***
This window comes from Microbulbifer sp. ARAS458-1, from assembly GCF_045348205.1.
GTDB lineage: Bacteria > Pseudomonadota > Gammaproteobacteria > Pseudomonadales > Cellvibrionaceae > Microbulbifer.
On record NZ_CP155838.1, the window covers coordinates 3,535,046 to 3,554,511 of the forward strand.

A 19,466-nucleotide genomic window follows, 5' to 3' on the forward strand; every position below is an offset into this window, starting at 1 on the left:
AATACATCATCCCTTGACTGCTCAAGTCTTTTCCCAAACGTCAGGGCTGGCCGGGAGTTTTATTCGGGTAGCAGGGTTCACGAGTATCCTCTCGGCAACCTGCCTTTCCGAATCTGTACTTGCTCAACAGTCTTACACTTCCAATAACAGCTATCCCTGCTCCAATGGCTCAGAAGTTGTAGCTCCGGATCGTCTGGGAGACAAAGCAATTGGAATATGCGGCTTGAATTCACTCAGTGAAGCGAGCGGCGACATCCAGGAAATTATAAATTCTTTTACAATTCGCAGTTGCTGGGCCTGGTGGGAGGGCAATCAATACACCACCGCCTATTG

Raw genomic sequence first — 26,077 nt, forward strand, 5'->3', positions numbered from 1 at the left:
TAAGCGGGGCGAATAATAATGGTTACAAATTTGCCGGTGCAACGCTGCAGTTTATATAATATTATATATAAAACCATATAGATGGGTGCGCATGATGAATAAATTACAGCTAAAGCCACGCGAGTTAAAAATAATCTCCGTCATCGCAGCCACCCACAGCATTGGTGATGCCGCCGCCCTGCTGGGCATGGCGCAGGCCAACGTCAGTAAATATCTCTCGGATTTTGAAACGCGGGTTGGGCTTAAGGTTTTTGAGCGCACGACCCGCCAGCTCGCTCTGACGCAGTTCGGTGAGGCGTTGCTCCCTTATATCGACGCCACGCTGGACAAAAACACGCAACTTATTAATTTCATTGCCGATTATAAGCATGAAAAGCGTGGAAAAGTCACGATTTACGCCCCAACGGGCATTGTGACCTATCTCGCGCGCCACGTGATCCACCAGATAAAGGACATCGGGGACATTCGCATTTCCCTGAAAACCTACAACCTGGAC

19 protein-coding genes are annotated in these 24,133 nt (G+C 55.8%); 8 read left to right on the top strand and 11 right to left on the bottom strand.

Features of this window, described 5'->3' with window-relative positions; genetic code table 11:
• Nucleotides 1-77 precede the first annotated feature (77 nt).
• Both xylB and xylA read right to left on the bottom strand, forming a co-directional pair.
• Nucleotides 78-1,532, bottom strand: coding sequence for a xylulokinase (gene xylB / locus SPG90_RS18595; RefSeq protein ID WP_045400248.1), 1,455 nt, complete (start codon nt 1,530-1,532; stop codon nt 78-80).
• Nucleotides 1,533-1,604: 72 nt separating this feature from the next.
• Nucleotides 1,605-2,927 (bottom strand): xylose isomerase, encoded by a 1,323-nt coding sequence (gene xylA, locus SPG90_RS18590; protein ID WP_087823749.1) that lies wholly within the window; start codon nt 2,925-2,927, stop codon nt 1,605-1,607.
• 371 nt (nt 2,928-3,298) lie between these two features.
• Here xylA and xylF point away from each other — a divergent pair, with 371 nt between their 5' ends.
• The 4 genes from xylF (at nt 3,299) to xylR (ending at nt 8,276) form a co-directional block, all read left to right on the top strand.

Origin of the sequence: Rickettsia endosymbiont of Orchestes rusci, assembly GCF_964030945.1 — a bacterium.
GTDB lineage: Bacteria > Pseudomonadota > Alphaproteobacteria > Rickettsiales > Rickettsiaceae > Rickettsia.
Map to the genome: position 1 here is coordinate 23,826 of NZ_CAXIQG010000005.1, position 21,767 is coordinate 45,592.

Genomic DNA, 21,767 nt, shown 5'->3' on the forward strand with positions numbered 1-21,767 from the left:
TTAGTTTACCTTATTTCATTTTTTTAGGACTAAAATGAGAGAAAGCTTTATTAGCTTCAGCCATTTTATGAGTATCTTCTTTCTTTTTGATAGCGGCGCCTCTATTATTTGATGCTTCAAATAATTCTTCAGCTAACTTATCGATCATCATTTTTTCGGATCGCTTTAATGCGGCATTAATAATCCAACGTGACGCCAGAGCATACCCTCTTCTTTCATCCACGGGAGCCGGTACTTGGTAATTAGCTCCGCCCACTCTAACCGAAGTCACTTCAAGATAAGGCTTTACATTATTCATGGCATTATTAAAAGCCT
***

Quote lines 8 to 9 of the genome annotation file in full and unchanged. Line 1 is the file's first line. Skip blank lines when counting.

19 protein-coding genes are annotated in these 24,133 nt (G+C 55.8%); 8 read left to right on the top strand and 11 right to left on the bottom strand.

Features of this window, described 5'->3' with window-relative positions; genetic code table 11: